Rover's Vikingship SD1 Viscous fan Rover's Vikingship

A while ago the viscous coupling on my SD1 went to Rover heaven. This happened in a queue with the car suddenly overheating because the fan blades weren't driven properly anymore by the coupling.

Because they are sealed units they can't be repaired so I looked around and obtained a good 2nd hand one. Curious by birth I couldn't resist opening the old unit to find out how it worked.

The units operation consists of two main parts

  • The viscous coupling.
    In the housing there is a wheel with fine grooves which runs in the also finely grooved housing to which the fan blades are attached. Between the housing and the wheel is silicone oil. Now a property of this oil is that it's viscosity is not so much depending on temperature (as with normal oil) but on velocity. The greater the oil velocity the greater the viscosity. The greater the difference in speed between the oil layer on the housing and the oil layer at the wheel the thicker the oil becomes and so the wheel (which is attached to the water pump shaft) takes the housing with it and the fan turns. As the fan speeds up the speed difference decreases and the silicone oil gets thinner....thus less driving force.....this system prevents the fan from over revving and limits it turning speed at about 2500 rpm

  • The bimetal.(only for EFI)
    At the front of the housing there is a bimetal spring.When it heats up (by the air blowing warmed up by the radiator) it turns a small axe. Inside the coupling this axe moves a thin metal plate which controls the amount of silicone oil which is able to flow between the grooves. Thus hotter air results in more silicone fluid to enter the grooves resulting in a stronger connection between wheel and housing and giving a larger fan speed.

The three viscous couplings

There are three types of viscous couplings around for the SD1.

  • A viscous coupling with the drive shaft going right through the unit. This one has no bimetal operation.You can find it in all models, including 2300/2600 from '76 until '82 and carburetted models from '82 onwards with no air conditioning
  • The models from '82 onwards with air conditioning have a similar type (heavy duty)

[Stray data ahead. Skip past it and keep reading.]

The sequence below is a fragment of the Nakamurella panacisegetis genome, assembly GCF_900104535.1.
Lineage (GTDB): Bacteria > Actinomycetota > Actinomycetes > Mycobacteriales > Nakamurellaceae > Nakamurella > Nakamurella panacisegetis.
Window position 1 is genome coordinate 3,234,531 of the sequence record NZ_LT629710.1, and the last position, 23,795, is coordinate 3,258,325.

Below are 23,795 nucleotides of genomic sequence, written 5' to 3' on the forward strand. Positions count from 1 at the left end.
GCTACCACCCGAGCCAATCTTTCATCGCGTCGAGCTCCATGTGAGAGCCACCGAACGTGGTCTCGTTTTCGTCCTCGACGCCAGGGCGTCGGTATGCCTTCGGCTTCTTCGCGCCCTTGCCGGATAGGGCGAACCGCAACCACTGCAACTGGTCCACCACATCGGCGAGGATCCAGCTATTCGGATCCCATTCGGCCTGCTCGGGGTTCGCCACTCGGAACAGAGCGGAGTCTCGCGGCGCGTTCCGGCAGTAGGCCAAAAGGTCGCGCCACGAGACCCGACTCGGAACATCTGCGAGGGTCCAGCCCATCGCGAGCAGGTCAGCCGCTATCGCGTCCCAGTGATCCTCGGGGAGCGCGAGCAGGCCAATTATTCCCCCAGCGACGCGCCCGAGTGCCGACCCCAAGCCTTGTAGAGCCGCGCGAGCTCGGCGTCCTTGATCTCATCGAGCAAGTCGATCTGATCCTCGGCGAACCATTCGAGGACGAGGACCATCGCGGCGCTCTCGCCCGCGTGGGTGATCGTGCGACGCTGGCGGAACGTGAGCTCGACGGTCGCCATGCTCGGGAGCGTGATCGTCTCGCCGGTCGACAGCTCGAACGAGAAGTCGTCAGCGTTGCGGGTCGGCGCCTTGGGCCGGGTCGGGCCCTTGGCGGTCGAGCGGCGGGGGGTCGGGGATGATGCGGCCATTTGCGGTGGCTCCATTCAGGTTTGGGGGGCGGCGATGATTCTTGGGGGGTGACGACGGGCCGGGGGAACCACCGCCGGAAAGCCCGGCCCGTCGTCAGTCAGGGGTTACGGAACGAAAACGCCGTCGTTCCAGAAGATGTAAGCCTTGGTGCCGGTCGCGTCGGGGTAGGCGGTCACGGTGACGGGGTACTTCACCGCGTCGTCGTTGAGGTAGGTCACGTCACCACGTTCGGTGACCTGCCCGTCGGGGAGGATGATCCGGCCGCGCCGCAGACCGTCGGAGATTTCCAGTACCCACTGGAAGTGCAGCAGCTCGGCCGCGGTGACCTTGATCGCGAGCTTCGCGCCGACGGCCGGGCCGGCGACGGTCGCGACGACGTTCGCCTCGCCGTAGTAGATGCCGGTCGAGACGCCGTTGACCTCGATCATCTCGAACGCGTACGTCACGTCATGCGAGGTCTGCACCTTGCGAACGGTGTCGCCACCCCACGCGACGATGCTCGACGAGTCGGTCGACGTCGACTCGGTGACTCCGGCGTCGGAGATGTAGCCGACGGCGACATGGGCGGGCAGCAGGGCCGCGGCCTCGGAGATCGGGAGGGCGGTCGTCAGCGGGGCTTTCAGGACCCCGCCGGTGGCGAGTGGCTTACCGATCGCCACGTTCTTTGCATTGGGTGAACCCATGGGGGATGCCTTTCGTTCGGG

• The EFI models have a viscous coupling whereby the shaft doesn't go right through the coupling but has a nut which is screwed onto the driveshaft. At the front there is a bimetal spring (This is the coupling as shown in the pictures)

viscofan back side 12,7 kB viscofan front 15,6 kB
The back side of the fan (towards the engine) the nut must be loosened clockwise !! The front side of the fan, facing the radiator. The bimetal spring can clearly be seen.
viscofan 18,4 kB wheel grooves 17,8 kB
Picture above, the coupling opened up. From left to right.
  • The bimetal turns a small arm in the housing
  • The arm moves the oil plate which regulates the amount of oil to the wheel
  • the wheel in the cut housing
The grooves in the wheel and the housing can be seen here

There are two ways this beautiful thing can let you down

  • By locking itself up
    The grooves are very thin and probably can break due to vibrations of the fan blades, engine,etc. this could lead to a lock up between wheel and housing resulting in an over revving fan. It can be clearly heard because suddenly the fan makes a very loud noise, especially when the engine is revving hard. There is a chance that a fan blade breaks off, this can cause such an unbalance that more blades also try to find their way to freedom. But even more damage can be done. Because the blades push air towards the engine, when a blade comes off the reaction forces move the blade forward against the radiator!. Now if your unlucky this can result in a damaged (even leaky) radiator.
  • By not picking up the revs
    When the connection between the housing and the wheel isn't good enough the fan blades will turn slower than desired. This can result in overheating of the engine. especially when driving in a queue, town driving or towing. Reasons for this happening can be some loss of silicone oil along the drive shaft, malfunctioning of the bimetal spring or a seized oil plate You can check this by carefully (!!!can be dangerous!!!!) trying to press a thick cloth against the fan blades when the engine is at operating temperature and idling. If you can stop the fan...the unit is faulty and should be replaced.

New viscous couplings are quite expensive...about £ 160 or fl500,= so trying to find a good second hand one might be worthwile. However it is impossible to see what state a 2nd hand one is in. It might fail as well within a year or give good service for years and years. It is also possible to use viscous fan from other engines.In the picture below you can see a viscous fan on a EFI engine which came from a BMW. You have to redrill the holes for the fan though to make it fit. If you do, make sure the fan is absolutely in the middle otherwise bad vibrations will give a lot of trouble.

An electric fan?

Maybe you'll ask, why don't you install an electric fan. It is possible and using an electric fan has its own advantages and disadvantages.
  • An electric fan is cheaper than a viscous fan,especially when using one from a scrap yard
  • The fan doesn't absorb any power when it's not in use
  • You can switch the fan on/off by yourself if you by-pass the electric thermostat


  • The viscous fan is always blowing some air through the engine bay. An electric fan only when the water temperature is high. So the viscous fan provides a cooler engine bay which is better for the electric components
  • With an electric fan you introduce more wiring, thermostat, electric motors which can fail

BMW viscous fan on a 3.5 V8 EFI 47,1 kB
BMW viscous fan found on a Swiss EFI Vandenplas now being restored in Holland

mainpage © A3aan may 2001